You’re gonna want to give Lunch a listen

🎤 Our one-on-one with the one-and-only Lydia Lunch.

Last week we teased our private interview with the iconic writer, musician, poet, spoken word artist, and photographer Lydia Lunch who performed on the Timucua stage last Monday night alongside Joseph Keckler. 

Today we have a real treat for y’all as our own Lisa Mercer tuned in with this vibrant artist to chat about her recent show here in our city and so much more. Lydia Lunch does not hold back, as you’re soon to find out. So with a few edits to consolidate, redact some strong language, and a parental disclaimer in place… let’s dive right in!

Lydia meet Lisa – meet Pulptown – meet Orlando. l Tag either #pulptown or @pulptown to be featured.(📸:@timucua)

Lisa Lee Mercer: Can you just kind of tell us what we can expect on Monday?

Lydia Lunch: Well, I’m coming with Joseph Kepler. So I’m going be doing mainly a spoken word show, and Joseph will be presenting probably video, opera, spoken word, and piano. So we’ve been doing these doubleheaders. It’s a very strange mix and marriage, but it seems to work. He brings a very different element to the performance. and then I just come in with the bomb vest.

LLM: So tell me, I grew up loving you…

LL: I grew up loving me too, so thank you.

LLM: I love you and Kim Gordon. And Lena Lovitch. I loved women who were dealing with their emotions and not sitting down and being sweet little girls about things and wanting to be heard and saying that it’s okay to be angry about things. And so I really want to thank you for putting that, you know, making me have a difficult relationship with my mom. But then also I love blaring your music because that was my self-expression. So that you helped bring that out of me. And I appreciate that.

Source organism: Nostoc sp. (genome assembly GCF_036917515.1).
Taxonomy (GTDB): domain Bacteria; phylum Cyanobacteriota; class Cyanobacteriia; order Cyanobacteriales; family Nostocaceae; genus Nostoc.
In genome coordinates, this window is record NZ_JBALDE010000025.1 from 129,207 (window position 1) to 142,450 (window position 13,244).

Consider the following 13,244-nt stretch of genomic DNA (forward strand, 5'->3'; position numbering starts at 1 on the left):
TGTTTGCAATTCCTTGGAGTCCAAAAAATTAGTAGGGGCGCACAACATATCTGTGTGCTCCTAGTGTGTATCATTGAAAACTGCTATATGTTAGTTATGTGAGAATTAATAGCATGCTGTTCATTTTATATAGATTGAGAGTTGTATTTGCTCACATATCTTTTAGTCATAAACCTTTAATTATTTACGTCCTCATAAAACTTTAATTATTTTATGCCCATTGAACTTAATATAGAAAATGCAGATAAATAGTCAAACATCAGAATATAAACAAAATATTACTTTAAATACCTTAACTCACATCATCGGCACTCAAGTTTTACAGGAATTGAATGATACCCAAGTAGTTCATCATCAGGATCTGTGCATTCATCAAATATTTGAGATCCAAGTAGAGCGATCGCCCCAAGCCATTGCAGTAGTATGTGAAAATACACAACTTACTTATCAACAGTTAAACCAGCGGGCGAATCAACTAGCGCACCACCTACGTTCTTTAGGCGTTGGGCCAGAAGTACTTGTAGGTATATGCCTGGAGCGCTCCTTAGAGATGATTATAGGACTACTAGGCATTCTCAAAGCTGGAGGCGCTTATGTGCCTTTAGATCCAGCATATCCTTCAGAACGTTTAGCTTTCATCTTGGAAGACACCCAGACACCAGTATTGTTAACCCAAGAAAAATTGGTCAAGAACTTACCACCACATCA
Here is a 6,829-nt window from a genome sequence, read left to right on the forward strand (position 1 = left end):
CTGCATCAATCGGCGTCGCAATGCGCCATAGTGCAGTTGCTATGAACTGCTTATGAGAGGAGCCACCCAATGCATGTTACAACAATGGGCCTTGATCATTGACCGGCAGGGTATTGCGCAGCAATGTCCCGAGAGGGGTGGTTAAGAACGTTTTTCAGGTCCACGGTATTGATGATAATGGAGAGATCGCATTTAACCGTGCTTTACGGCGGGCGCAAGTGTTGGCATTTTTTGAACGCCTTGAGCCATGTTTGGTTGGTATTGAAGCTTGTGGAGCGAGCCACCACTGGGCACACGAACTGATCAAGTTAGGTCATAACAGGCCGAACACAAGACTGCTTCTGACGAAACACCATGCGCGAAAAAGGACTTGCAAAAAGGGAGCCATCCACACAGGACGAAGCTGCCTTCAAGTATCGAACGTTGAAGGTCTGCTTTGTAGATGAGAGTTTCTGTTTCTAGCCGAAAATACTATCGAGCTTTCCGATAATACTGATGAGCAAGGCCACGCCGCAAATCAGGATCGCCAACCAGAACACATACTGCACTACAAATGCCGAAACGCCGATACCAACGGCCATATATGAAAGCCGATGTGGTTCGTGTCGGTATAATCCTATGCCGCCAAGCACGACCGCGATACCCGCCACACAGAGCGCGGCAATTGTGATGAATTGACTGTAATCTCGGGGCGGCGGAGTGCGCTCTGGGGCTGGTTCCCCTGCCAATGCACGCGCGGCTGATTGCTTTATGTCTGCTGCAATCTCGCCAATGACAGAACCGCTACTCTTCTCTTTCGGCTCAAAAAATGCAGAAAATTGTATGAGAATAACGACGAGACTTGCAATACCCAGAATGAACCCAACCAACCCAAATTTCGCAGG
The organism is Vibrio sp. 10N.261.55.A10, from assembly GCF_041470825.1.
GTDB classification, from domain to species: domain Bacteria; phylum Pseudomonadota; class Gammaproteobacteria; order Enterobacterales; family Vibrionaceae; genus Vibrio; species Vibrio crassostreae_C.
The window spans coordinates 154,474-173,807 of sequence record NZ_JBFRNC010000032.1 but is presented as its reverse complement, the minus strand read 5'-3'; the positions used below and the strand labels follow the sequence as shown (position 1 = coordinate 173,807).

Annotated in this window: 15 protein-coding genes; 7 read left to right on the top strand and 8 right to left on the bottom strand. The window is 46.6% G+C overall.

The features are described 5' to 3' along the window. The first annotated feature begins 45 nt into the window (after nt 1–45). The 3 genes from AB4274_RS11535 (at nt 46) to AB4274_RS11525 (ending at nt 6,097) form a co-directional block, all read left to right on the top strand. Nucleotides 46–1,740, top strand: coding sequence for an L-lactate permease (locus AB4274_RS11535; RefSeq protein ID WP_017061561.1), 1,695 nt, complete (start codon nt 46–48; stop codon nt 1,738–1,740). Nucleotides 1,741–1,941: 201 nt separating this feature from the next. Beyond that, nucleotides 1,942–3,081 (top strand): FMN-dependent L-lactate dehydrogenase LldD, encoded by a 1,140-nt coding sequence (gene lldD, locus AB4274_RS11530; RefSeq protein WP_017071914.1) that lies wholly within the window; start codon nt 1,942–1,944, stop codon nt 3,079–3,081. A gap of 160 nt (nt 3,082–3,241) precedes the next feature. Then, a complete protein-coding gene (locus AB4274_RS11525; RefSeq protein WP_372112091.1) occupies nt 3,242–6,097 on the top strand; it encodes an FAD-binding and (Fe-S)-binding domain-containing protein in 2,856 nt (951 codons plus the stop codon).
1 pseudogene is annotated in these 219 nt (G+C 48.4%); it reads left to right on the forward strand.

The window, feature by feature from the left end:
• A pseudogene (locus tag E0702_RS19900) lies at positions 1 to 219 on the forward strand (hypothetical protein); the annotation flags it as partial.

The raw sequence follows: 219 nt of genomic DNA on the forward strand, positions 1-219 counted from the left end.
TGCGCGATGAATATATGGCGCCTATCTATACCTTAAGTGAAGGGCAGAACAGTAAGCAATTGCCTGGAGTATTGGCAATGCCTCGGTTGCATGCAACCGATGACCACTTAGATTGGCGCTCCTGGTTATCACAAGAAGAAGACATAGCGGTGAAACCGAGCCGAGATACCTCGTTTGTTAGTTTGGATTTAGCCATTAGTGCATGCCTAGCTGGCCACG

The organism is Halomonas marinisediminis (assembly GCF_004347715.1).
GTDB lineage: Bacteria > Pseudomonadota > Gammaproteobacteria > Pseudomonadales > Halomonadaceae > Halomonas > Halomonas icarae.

LL: And I thank you very much, Lisa Lee.

I mean, I’ve always felt like I had to be the voice for those that couldn’t find their mouth to scream. I mean, that’s just what I do. I feel as if there’s [been] a metaphorical bullhorn glued my lips for the past many decades of my life, and it ain’t gonna come off any time soon.

LLM: Let me ask you something now, since I’m a Gen Xer, what do you want to tell Gen Xers today?

LL: First of all, the same way I don’t judge someone by their gender, being, feeling as if I’ve been in drag my whole life. Perhaps it was, you know, the suction of my twin brother in the womb that I feel both male and female; the same way I don’t judge people by whatever generation they’re in. There are individuals everywhere. There’s a**holes in every generation there, you know. So I really don’t even know what the question is and I don’t even know what it means because I’ve always felt, although I’ve been part of many different movements, starting some of them, I’ve always felt outside of time.

LLM: Anachronistic. 

LL: So I really don’t know what to tell any generation. I think that the problems that exist, especially for women have always existed. The problems that exist for the human race have always existed. The $15 an hour enslaved labor. We’re still in it. That the patriarchy is killing the planet and everyone in it. That there are f[***]ing chronic liars and politics, especially in your state. I can’t wait to talk about that! Don’t have to, they talk enough of themselves into the frickin’ grave. So I mean to me, I mean one of my mantras from whenever is “same as it ever was.” 

And as much as it changes, it stays the same. For instance, I can’t believe that in 2023 we still have so much war, not only around the world, but so much inner war in this country. And just look, I love statistics since that’s usually a man’s game: since 2016 there have been 182,143 people murdered in America by gun violence. This year alone there’s been 39 mass shootings. These are issues that have always been important to me. I’m going to continue f[***]in’ talking about em.’ Like it, love it, I don’t care. It’s just what’s important to me. 

And the thing is, this is the middle ages and it’s not much different. There’s mania, there’s madness. There’s guys wanting to pretend to be kings abusing all the rest of us. Hello! And what can we do? Well all I could do is scream into the void. I ain’t got no solution, honey.

I say revolution and they never work anyway.

LLM: Kit, our writer, regrets that he can’t be doing this interview today, but he wants to tell you what a very significant impact you had on his life growing up. Having that poignant, aggressive, no-bullshit way of talking and speaking your mind, speaking your feelings, speaking your heart, everything that comes out.

LL: What’s interesting about that, it’s great that it’s a male writer because look, as much as I’m going after the patriarchy, I’m not going after individual men. They are just as much bullied and manipulated and tortured by the system of the chronic asshole-ism of the male dominance as anybody. And teenage bullies for teenage boys are horrible.